Plan for today (in between school runs) : ring council about Ratty, pay bills, work, post office run.

Friday, January 23, 2009


Current work: Modern Heat
Listening to: Crowded House, Together Alone
Reading: next on TBR

Whoops, where did the week go? Oh, yeah. On my deadline. Sorry for going AWOL and worrying people (and thanks to those who sent me an email asking if all was OK). Am very relieved to report that it wasn’t a crisis. I was just a bit caught up in my deadline. The problem with writing The Norfolk Miscellany is that it’s one of these books that takes you off at tangents. (It does what it says on the tin. Lots of facts on lots of subjects.) And the readthrough was even tougher, because I’d come across something and think, Hmm, now I really should check this out – and this – and this… And, two hours later, I would realise that I was starving because I’d forgotten about lunch, and the dog was looking immensely fed up because he was expecting either a walk or a bit of my lunch, and I wasn’t paying attention.

But it is done, printed (which seemed to take all evening), copied to CD-rom along with the jpegs, and I will be posting it to my editor later today. Yes, I know this is the age of technology. But jpegs – of the size you need for book publishing as opposed to low-res thumbnails used on the internet – are better sent on disk. Plus my publisher likes a hard copy.

As well as that, I did check out Barack Obama’s inauguration with the kids, the other day (and best of luck to the man – he has one hell of a job before him); and… what day is it? Friday. Hmm. Thursday, made cups of tea for lovely carpenter and my kitchen is fixed, so I’m a happy bunny.

Plans for today: visit Dad (we agreed to change from Wednesday as it was so icy – and it’s just not worth taking the risk on ungritted, single track roads), then crack on with my Norway book. Am concentrating on fiction for the next fortnight.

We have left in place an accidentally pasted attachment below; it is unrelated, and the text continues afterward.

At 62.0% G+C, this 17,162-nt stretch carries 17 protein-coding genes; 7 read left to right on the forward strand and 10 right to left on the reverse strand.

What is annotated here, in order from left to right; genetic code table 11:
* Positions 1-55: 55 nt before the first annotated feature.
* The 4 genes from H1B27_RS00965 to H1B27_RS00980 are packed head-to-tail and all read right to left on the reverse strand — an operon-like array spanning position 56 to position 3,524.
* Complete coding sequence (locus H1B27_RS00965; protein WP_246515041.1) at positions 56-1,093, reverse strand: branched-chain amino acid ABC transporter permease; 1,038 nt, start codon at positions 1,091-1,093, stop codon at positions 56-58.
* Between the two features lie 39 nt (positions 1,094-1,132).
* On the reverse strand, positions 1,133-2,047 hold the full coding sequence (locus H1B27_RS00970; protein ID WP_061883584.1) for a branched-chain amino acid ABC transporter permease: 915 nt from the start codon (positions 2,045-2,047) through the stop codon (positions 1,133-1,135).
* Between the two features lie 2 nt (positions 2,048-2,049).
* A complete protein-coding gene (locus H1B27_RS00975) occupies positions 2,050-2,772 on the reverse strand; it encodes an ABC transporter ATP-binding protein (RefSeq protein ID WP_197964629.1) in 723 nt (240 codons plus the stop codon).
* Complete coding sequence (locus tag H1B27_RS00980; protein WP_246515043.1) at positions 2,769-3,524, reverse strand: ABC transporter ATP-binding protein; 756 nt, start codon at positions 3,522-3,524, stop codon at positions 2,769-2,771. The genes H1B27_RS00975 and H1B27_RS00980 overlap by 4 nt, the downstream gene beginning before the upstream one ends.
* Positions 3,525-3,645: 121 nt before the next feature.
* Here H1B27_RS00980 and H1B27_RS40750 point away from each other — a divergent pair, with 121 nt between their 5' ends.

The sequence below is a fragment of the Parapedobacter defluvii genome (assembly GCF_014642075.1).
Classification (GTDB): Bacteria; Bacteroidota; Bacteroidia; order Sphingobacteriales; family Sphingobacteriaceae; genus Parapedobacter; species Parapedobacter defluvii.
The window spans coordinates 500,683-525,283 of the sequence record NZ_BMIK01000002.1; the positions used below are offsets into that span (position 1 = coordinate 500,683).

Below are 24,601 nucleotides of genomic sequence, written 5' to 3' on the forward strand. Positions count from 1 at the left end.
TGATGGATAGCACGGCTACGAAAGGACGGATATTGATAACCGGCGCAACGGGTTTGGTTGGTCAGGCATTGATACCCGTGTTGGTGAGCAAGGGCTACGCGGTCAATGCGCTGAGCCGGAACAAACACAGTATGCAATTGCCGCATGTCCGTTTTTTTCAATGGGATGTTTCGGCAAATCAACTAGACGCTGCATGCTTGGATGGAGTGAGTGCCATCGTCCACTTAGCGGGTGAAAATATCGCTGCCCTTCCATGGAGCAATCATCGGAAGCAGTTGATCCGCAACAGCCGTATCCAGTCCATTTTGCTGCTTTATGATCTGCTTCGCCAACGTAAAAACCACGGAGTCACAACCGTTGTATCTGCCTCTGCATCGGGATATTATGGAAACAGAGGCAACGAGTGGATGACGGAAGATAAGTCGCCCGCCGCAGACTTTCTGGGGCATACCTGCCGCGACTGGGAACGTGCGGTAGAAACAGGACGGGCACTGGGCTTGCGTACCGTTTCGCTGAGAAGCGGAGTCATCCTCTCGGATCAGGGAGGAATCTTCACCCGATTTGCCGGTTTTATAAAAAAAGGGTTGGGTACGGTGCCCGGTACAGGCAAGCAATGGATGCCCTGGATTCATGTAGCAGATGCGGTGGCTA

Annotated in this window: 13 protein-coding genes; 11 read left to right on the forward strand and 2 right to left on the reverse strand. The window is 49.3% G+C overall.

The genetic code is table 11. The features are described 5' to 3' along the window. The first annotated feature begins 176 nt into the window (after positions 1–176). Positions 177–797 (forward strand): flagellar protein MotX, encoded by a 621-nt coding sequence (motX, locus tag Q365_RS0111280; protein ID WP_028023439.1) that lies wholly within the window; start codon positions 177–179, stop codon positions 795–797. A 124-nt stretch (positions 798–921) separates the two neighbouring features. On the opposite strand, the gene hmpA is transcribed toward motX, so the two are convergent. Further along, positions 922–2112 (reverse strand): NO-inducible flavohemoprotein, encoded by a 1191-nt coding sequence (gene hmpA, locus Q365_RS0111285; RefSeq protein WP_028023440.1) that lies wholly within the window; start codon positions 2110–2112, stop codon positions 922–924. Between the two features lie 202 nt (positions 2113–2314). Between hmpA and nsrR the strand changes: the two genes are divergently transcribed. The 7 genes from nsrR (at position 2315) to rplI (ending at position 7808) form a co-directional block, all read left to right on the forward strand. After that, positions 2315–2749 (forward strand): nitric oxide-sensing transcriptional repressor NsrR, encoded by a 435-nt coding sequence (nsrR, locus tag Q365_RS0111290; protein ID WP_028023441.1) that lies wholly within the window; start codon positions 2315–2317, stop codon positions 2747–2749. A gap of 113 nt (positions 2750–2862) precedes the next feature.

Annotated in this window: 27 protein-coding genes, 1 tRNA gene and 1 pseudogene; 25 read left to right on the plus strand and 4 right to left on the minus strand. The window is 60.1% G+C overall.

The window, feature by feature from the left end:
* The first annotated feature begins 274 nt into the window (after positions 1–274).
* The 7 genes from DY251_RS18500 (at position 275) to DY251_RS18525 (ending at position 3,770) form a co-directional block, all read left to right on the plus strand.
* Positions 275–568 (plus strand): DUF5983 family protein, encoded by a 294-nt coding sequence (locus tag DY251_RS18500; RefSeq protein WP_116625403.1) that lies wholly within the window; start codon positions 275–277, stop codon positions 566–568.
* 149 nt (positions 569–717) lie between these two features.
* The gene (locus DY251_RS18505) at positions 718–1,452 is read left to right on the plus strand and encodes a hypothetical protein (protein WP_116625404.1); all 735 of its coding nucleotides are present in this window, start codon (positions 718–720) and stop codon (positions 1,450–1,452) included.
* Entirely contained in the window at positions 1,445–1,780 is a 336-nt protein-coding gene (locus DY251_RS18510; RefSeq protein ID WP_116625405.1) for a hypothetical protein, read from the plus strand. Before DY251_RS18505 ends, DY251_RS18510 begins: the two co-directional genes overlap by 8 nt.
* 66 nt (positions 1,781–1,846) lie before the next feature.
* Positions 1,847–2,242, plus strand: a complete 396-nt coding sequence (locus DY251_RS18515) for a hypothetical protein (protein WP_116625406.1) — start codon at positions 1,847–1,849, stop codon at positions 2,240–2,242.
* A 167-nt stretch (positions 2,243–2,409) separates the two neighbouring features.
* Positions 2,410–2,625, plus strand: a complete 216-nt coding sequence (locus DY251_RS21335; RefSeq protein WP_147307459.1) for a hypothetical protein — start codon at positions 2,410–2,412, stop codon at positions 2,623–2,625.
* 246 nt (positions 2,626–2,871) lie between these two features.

Oh, yes. I promised my review. Lovely Julie Bonello from Cataromance has been as sweet as always, and put a smile on my face. (Thank you, Julie.)

Warm-hearted, satisfying and hugely appealing, The Greek Doctor’s New Year Baby is another wonderful Medical romance from award-winning author Kate Hardy!…romantic storytelling at its best! Poignant, enjoyable and absolutely terrific.

You can read the full review here.

I’m also appearing on Maggie Secker’s show on BBC Radio Norfolk on Sunday – I’m her first guest, so I’ll be there just after 3. You can listen online here (click on the ‘listen live’ bit) or tune in to 95.1, 95.6 & 104.4 FM, and DAB Digital Radio.

Tuesday, January 20, 2009

twice the pleasure…

Current work: nonfic and Modern Heat
Listening to: Corelli
Reading: next on TBR

Busy on deadlines today – but remember that blog piece I talked about writing for my editor, on what it’s like to write for two different lines? It’s up at I Heart Presents right now if you want to go and take a look. And later today (don’t ask me when exactly, because US time zones are complicated and I can never work them out) there will be an exclusive extract of The Greek Doctor’s New Year Baby.

And tomorrow I’ll share the review I promised. (And I might just have some new pics...)

Monday, January 19, 2009

coming up for air

Current work: Just finished Penhally revisions, second round
Listening to: Corelli
Reading: Sarah Morgan, The Prince’s Waitress Wife (lovely fast-paced read – a real whirlwind of a romance, with a gorgeous hero and the most lovely heroine – recommended)